WASHINGTON - Attorney General Janet Reno said Thursday she is looking into whether Ford or Bridgestone/Firestone executives broke any criminal or civil laws with their handling of complaints over tires now linked to scores of deaths.
At the same time, two senators introduced bills to force companies to alert authorities to product safety concerns.
The action came a day after a pair of congressional hearings during which lawmakers pilloried Bridgestone/Firestone Inc. and Ford Motor Co. for failing to do more to alert Americans to problems with certain Firestone tires that can suddenly lose their tread or suffer blowouts.
At the request of Sen. Patrick Leahy, D-Vt., Reno said the Justice Department is studying whether any criminal or civil laws apply to the case.
''We are looking to what, if any, Justice Department action is warranted,'' Reno said.
A senior Justice official, speaking on a condition on anonymity, said that criminal action was considered unlikely and that a civil case would be pursued only if the National Highway Traffic Safety Administration referred a case to the department. It has not done so.
Although there were lawsuits, insurance claims and reports of problems with certain Firestone tires around the world during the last decade, officials from NHTSA, Bridgestone/Firestone and Ford have said they did not realize they were dealing with a serious problem until this year.
Leahy introduced a bill that would require U.S. tire and automakers to notify federal regulators within two days of an overseas recall.
''Timely notice about recalls should not be optional when consumer safety is at stake,'' Leahy said.
Sen. Arlen Specter, R-Pa., introduced legislation to establish criminal penalties for executives who intentionally withhold information on defective products that kill or injure consumers.
''When there are simply monetary awards, they cost the company and they cost the shareholders, but it doesn't do anything to the individuals who make these decisions,'' Specter said from the Senate floor.
Companies now only are subject to state criminal charges or civil lawsuits. Specter's bill would establish federal charges punishable by up to 15 years in prison for defects that lead to death and five years for injuries.
Bridgestone/Firestone recalled 6.5 million ATX, ATX II and Wilderness AT tires last month, many of which are original equipment on light trucks and sport utility vehicles made by Ford. NHTSA has warned that an additional 1.4 million Firestone tires also are dangerous and should be replaced. Bridgestone/Firestone disputes that claim.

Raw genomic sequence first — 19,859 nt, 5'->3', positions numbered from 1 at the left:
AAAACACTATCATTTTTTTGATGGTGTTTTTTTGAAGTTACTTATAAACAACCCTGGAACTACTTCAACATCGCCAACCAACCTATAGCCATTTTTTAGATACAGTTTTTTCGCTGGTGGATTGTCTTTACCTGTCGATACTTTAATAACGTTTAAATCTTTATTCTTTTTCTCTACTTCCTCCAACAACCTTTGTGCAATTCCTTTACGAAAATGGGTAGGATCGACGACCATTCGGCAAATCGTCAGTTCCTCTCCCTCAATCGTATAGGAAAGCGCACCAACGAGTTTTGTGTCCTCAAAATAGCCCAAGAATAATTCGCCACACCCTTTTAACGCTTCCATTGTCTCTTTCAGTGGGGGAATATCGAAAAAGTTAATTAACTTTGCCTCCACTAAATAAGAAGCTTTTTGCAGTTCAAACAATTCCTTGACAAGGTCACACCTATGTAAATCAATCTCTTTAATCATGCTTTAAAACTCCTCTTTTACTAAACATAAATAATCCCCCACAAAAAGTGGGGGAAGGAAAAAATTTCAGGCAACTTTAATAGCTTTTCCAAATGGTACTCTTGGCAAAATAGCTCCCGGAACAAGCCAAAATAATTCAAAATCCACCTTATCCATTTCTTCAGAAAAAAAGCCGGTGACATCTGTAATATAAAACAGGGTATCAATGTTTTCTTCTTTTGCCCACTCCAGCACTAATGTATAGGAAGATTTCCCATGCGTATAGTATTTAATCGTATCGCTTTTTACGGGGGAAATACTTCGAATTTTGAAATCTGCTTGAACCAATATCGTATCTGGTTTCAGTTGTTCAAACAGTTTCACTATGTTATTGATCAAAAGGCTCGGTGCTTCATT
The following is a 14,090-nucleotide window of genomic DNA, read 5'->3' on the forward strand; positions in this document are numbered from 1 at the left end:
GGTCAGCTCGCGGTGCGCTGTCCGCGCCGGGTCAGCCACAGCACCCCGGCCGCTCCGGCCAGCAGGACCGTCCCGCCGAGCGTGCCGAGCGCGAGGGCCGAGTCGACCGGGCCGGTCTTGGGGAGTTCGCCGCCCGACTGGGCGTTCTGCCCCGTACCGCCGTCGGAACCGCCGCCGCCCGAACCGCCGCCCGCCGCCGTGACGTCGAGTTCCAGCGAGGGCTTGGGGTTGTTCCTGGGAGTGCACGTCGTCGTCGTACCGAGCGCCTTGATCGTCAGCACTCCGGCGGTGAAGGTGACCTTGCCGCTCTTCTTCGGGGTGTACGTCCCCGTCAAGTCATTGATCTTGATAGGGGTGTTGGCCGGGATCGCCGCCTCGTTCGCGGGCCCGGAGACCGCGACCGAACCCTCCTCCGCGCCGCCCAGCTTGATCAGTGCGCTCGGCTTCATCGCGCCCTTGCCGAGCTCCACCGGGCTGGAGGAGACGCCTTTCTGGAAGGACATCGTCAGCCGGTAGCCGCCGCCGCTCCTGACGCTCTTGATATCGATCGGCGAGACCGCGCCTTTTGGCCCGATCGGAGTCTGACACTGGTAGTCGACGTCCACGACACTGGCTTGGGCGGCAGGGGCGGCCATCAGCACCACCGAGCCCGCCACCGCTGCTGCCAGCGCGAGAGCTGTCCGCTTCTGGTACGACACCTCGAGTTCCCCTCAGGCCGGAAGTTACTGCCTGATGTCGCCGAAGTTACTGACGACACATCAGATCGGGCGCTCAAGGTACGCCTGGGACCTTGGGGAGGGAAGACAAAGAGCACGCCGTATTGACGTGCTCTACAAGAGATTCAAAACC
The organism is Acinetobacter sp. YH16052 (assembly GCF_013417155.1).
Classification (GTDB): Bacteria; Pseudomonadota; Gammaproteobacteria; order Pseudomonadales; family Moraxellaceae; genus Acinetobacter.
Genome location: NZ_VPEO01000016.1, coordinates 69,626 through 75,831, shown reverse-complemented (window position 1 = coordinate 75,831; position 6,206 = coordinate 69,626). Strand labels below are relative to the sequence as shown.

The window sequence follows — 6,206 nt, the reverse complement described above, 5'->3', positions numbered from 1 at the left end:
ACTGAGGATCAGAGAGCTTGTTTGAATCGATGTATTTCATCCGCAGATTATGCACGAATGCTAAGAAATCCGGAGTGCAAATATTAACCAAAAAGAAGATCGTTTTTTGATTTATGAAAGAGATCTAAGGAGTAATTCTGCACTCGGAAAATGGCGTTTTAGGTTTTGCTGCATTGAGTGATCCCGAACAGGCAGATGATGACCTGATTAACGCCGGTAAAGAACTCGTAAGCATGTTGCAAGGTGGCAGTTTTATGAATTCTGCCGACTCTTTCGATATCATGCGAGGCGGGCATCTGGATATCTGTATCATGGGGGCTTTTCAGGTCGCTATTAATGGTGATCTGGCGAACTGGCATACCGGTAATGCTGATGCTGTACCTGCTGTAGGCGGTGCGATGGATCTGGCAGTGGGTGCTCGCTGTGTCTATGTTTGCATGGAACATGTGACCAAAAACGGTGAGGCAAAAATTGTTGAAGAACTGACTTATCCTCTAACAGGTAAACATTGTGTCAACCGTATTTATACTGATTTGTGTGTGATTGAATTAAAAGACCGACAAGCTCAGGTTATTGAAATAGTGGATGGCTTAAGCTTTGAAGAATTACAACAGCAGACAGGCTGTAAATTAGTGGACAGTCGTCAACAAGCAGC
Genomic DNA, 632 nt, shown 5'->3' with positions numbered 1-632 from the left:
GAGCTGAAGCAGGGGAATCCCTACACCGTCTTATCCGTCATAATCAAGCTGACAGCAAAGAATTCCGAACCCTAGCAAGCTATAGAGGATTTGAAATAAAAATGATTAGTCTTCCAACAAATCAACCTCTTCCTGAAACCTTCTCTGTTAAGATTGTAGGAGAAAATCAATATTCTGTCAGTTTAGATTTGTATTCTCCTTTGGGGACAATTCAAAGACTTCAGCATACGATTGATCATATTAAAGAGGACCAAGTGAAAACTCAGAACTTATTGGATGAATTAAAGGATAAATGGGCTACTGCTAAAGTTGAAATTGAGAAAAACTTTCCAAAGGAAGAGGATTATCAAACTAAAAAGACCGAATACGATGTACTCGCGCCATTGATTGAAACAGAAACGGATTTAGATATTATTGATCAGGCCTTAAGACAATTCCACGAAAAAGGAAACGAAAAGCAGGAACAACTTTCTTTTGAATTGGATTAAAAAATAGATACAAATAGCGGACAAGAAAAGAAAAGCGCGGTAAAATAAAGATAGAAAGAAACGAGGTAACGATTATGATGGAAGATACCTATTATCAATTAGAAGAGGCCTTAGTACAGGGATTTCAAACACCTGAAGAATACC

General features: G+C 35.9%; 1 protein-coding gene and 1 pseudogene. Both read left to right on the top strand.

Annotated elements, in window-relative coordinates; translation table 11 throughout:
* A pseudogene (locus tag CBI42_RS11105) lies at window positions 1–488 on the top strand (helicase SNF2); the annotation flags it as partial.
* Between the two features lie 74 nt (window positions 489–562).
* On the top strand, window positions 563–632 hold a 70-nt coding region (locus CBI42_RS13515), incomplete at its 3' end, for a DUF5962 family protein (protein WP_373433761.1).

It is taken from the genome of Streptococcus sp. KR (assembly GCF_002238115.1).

The agency says 88 U.S. deaths may be linked to the tires. The number is expected to go higher.
Venezuela's consumer protection agency has called for criminal charges against Ford and Bridgestone/Firestone officials for 46 deaths in that country.
In Colombia, Ford announced Thursday it was recalling Firestone tires on nearly 8,000 Explorers and 450 F-150 pickup trucks sold there. It was not immediately clear whether there had been any accidents linked to faulty tires in that country.
Ford has come under fire for beginning a Firestone tire recall in 16 foreign countries more than a year before the U.S. recall started. No law required Ford to notify U.S. authorities, and the company did not, believing the problems were related to driving conditions unique to those countries.
In his congressional testimony Wednesday, Ford CEO Jacques Nasser blamed the problem on defective Firestone tires but promised Ford would now notify U.S. officials when it makes any safety changes overseas.
''Our investigation is ongoing and I suspect it will lead to legislation as well as recommendations for major changes at NHTSA,'' said Ken Johnson, spokesman for Rep. Billy Tauzin, R-La., who chaired the House hearing.
NHTSA can open an investigation that could lead to a recall whenever it receives complaints about an automobile-related problem, but often relies on the manufacturers to report defects.
NHTSA Administrator Sue Bailey told lawmakers she was considering changes to her agency's tire-testing standards and requirements for companies to report on potentially defective products.
The Clinton administration wants Congress to allow the NHTSA to collect greater fines from companies that withhold information. The current limit is $925,000; the administration wants it increased to at least $4 million.
On the Net:
National Highway Traffic Safety Administration: http://www.nhtsa.gov
Ford Motor Co.: http://www.ford.com